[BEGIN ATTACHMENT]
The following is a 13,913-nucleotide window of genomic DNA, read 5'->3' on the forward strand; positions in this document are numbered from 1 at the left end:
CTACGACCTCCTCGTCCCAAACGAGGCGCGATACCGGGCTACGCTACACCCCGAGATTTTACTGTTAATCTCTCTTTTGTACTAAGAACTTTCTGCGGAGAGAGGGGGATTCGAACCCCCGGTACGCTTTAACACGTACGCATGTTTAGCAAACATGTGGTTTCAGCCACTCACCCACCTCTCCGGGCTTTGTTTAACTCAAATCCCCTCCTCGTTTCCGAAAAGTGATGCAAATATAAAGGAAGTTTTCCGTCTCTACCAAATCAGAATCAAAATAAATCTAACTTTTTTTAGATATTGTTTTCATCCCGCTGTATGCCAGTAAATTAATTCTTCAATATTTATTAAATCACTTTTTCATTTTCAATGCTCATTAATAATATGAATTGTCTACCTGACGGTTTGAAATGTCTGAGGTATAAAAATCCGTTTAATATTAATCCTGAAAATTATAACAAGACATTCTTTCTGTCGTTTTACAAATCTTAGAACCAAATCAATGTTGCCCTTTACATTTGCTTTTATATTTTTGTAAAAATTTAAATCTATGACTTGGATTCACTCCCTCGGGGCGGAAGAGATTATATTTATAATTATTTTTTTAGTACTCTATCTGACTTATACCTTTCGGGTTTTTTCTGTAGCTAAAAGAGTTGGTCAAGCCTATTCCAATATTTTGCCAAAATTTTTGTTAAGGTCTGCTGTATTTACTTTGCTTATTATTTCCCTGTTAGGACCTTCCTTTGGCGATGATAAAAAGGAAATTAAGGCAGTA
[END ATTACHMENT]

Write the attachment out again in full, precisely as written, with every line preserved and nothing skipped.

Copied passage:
The following is a 13,913-nucleotide window of genomic DNA, read 5'->3' on the forward strand; positions in this document are numbered from 1 at the left end:
CTACGACCTCCTCGTCCCAAACGAGGCGCGATACCGGGCTACGCTACACCCCGAGATTTTACTGTTAATCTCTCTTTTGTACTAAGAACTTTCTGCGGAGAGAGGGGGATTCGAACCCCCGGTACGCTTTAACACGTACGCATGTTTAGCAAACATGTGGTTTCAGCCACTCACCCACCTCTCCGGGCTTTGTTTAACTCAAATCCCCTCCTCGTTTCCGAAAAGTGATGCAAATATAAAGGAAGTTTTCCGTCTCTACCAAATCAGAATCAAAATAAATCTAACTTTTTTTAGATATTGTTTTCATCCCGCTGTATGCCAGTAAATTAATTCTTCAATATTTATTAAATCACTTTTTCATTTTCAATGCTCATTAATAATATGAATTGTCTACCTGACGGTTTGAAATGTCTGAGGTATAAAAATCCGTTTAATATTAATCCTGAAAATTATAACAAGACATTCTTTCTGTCGTTTTACAAATCTTAGAACCAAATCAATGTTGCCCTTTACATTTGCTTTTATATTTTTGTAAAAATTTAAATCTATGACTTGGATTCACTCCCTCGGGGCGGAAGAGATTATATTTATAATTATTTTTTTAGTACTCTATCTGACTTATACCTTTCGGGTTTTTTCTGTAGCTAAAAGAGTTGGTCAAGCCTATTCCAATATTTTGCCAAAATTTTTGTTAAGGTCTGCTGTATTTACTTTGCTTATTATTTCCCTGTTAGGACCTTCCTTTGGCGATGATAAAAAGGAAATTAAGGCAGTA